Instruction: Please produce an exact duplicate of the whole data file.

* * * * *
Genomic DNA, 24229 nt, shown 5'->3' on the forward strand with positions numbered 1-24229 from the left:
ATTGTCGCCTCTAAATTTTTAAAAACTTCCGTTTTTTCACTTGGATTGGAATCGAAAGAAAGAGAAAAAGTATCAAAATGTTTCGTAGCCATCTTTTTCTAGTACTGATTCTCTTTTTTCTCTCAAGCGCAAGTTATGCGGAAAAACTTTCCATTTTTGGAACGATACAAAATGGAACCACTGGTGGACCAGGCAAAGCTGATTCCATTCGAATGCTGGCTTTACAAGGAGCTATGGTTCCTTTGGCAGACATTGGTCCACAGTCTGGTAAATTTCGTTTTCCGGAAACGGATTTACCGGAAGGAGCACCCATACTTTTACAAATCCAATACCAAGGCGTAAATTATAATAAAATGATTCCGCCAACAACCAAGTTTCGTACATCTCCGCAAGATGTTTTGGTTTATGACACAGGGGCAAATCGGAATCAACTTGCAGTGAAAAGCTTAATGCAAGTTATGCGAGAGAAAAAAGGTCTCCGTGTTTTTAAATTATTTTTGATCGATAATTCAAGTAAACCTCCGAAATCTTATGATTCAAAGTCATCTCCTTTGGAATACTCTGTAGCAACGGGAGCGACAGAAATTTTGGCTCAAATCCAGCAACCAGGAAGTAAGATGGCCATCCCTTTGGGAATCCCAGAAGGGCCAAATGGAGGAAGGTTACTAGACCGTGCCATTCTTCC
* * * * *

Genomic DNA, 24229 nt, shown 5'->3' on the forward strand with positions numbered 1-24229 from the left:
ATTGTCGCCTCTAAATTTTTAAAAACTTCCGTTTTTTCACTTGGATTGGAATCGAAAGAAAGAGAAAAAGTATCAAAATGTTTCGTAGCCATCTTTTTCTAGTACTGATTCTCTTTTTTCTCTCAAGCGCAAGTTATGCGGAAAAACTTTCCATTTTTGGAACGATACAAAATGGAACCACTGGTGGACCAGGCAAAGCTGATTCCATTCGAATGCTGGCTTTACAAGGAGCTATGGTTCCTTTGGCAGACATTGGTCCACAGTCTGGTAAATTTCGTTTTCCGGAAACGGATTTACCGGAAGGAGCACCCATACTTTTACAAATCCAATACCAAGGCGTAAATTATAATAAAATGATTCCGCCAACAACCAAGTTTCGTACATCTCCGCAAGATGTTTTGGTTTATGACACAGGGGCAAATCGGAATCAACTTGCAGTGAAAAGCTTAATGCAAGTTATGCGAGAGAAAAAAGGTCTCCGTGTTTTTAAATTATTTTTGATCGATAATTCAAGTAAACCTCCGAAATCTTATGATTCAAAGTCATCTCCTTTGGAATACTCTGTAGCAACGGGAGCGACAGAAATTTTGGCTCAAATCCAGCAACCAGGAAGTAAGATGGCCATCCCTTTGGGAATCCCAGAAGGGCCAAATGGAGGAAGGTTACTAGACCGTGCCATTCTTCC